Author: Johanna Spyri
Filed Under: Chapter Book, Orphans
It’s come up a few times in the comments — something to the effect of “my child chooses books that aren’t that great” or “how do I make sure he’s reading good things?”
I know that there is a prevailing wind of child-rearing out there. This wind would not imagine for one moment that you would give your darling any food that is bad for him, to the point that the poor kid can’t have a cookie. But the wind is perfectly fine with exposing him to any and all ideas.
This suits the wind, because it would like to have sole proprietorship of your child’s mind.
Not content with the normal way of things, which is for the world to have its go at your child once he leaves the sanctuary of the home, the world has made provisions for molding the imagination of the child from infancy, so that it becomes suited to its designs.
This is where the Library Project comes in. It’s really meant to be a help in what we might call the Recovery Project: the recovery of the parental role in guiding the child’s development.
Somehow, somewhere, we lost the idea that the spirit is even more precious than the body, and needs even more careful formation. Your child will survive the occasional Twizzler. For that matter, he will survive the occasional Transformers Blast Mars or whatever trashy book he insists on bringing home from the library.
But a steady diet of bad books is worse for the mind than something analogous for the body. The imagination is starved and then, as a final blow, the stunted intellect concludes that reading is not interesting.
Establish the habit of vetting all the books. You are the gatekeeper.
Remember, for all they know, this is how it works.
If you are confident, you will see that they are docile.
You provide them with wonderful books, and you let them know if a book isn’t going to be good. Just say, “This one isn’t going to be good.”
All my kids’ childhoods, I just handed them books to read. When we went to the library or bookstore, I was right there, pulling books off the shelf.
Of course, they were too, and I gently (I hope it was gently) taught them to bring me a book to see if we would take it out. Just say, “Bring me that book to look at.”
If it was within my standards (somewhere on the scale — obviously not every book is stellar, but there’s a difference between a stupid book and one that is merely harmless), I would provisionally approve it. However, with a limit of what you can carry and actually read, you end up replacing the “merely harmless” ones with better ones anyway. Keeping in mind that “merely harmless” can add up to “stupid” if you aren’t vigilant.
They learn to trust you, because when they bring home, say, four books that are marvelous and two that are really sort of mindless, they notice. Especially if, after reading a mindless book, you say something that guides them — “Oh, I thought this would be better,” or “I can’t read this one out loud again, it’s really boring.” You’ll see, they will agree. Even if they don’t agree, that’s okay. You make lots of decisions for their own good, and this is one of them. (If they happen to stumble on a gem that you weren’t aware of, well, rejoice!)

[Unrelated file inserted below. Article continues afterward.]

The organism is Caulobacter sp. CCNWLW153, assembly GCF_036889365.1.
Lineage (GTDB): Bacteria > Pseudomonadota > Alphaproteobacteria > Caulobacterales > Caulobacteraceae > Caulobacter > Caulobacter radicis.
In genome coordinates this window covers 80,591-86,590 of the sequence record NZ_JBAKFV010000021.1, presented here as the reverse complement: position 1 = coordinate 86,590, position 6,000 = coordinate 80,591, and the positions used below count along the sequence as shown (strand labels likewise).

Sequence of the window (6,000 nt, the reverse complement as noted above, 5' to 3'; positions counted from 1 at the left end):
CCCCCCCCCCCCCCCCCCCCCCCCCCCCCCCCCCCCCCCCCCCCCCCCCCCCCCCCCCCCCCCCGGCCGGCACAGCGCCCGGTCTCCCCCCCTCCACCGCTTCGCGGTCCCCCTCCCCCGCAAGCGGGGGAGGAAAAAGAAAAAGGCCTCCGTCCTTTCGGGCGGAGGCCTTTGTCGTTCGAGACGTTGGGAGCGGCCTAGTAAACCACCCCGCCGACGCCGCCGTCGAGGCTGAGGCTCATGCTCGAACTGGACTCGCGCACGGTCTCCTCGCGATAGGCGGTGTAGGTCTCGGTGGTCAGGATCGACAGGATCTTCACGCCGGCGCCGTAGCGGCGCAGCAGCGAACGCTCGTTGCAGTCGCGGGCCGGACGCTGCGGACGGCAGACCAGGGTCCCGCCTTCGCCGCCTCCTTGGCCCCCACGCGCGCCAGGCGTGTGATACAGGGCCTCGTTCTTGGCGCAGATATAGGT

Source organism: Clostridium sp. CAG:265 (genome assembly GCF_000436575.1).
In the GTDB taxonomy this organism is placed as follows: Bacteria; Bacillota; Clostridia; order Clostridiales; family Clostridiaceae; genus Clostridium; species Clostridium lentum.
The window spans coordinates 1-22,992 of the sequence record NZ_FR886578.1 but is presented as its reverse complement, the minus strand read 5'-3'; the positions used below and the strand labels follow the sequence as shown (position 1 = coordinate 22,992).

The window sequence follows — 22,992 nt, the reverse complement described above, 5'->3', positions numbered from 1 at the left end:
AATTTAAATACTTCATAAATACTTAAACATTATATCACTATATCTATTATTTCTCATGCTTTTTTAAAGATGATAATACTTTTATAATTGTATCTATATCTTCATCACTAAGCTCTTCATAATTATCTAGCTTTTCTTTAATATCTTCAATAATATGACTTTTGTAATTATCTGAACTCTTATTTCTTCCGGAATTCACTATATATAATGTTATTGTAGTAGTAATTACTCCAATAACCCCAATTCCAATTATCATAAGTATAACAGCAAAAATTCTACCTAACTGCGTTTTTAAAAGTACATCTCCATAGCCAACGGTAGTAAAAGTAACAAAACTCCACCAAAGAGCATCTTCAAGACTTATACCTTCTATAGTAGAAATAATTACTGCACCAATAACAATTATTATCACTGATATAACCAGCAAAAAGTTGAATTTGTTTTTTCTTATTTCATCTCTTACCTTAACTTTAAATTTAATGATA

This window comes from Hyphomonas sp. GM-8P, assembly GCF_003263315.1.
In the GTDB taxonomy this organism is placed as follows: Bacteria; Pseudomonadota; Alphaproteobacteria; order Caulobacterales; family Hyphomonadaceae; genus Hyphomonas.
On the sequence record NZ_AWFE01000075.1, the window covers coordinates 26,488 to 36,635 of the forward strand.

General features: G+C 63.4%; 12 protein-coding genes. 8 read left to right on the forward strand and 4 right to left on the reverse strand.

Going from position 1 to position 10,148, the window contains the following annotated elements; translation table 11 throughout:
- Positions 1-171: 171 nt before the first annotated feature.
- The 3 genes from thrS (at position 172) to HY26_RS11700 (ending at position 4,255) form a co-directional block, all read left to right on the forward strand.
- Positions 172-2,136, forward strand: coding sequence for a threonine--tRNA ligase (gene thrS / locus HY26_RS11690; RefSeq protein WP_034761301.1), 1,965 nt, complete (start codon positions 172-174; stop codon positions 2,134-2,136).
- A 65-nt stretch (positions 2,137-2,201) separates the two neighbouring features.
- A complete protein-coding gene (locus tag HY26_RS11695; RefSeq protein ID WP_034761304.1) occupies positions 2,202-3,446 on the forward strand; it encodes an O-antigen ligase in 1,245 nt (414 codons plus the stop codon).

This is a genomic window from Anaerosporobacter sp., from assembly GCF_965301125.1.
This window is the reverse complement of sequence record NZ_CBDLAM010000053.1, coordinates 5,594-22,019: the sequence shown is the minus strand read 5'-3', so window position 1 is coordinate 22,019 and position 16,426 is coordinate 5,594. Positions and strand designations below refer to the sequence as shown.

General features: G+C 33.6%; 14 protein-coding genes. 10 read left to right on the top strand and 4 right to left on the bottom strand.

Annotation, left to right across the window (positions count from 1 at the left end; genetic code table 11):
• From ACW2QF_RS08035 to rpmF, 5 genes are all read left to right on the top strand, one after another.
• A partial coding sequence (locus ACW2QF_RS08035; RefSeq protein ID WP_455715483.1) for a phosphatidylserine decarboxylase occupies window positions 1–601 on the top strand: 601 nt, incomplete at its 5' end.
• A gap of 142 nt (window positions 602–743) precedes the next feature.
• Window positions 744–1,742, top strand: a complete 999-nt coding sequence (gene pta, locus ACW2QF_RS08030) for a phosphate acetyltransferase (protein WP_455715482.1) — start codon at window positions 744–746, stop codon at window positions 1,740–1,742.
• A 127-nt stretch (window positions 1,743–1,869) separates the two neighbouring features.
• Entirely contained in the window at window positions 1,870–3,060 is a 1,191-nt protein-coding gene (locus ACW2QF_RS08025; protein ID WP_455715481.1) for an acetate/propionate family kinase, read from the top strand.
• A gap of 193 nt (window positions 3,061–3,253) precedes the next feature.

If they can’t let go of a bad book (and this happens when a child is three or so — they just cling to one wretched book sometimes), there’s a reason: The book fulfills some need. So think about it. What is it about this book that makes you cringe, that your child is obsessed with? And then find a better version of the same theme while completely removing the offending item. Like shorts in winter or snowsuits in summer, it just becomes unavailable. (This goes for deadening books that well meaning people give you. Just quietly get them out.)
Even a teenager should consult with you about what he reads (and you will find that they want to). You would not drop a fourteen-year-old boy off at the center of town for a few hours without inquiring into his plans. Well, a book is a universe, so don’t just drop them off there.
When you have at your fingertips good things to read (there are book lists at the end of the linked post), they will be fine with this. It’s good practice, anyway, because this is what a parent does in so many areas. And if they insist — for instance, my middle kids were teens when Harry Potter came out — you will be able to discuss and figure out what to do. They will have a standard by which to judge something that may be sub-par, because you gave it to them, so you don’t have to be anxious.
And if you insist that they should just stay away from some things (Twilight books come to mind), they will respect that, because they have been trained in a delightful obedience along the way.
*Heidi is a wonderful, deeply Christian book — but! — beware and only get the unabridged version. There are many editions out there. It’s a long book — way over 200 pages, just so you know.
The image of Heidi eating her goats’ milk and bread at grandfather’s stool while sitting on the one he makes here then and there that’s just her size is forever etched in my imagination. And when she crawls into the little loft in his cottage to lie on her straw bed and look out the round window at the bright stars, well, heaven. Heidi is pretty much the ultimate orphan book, I’d say!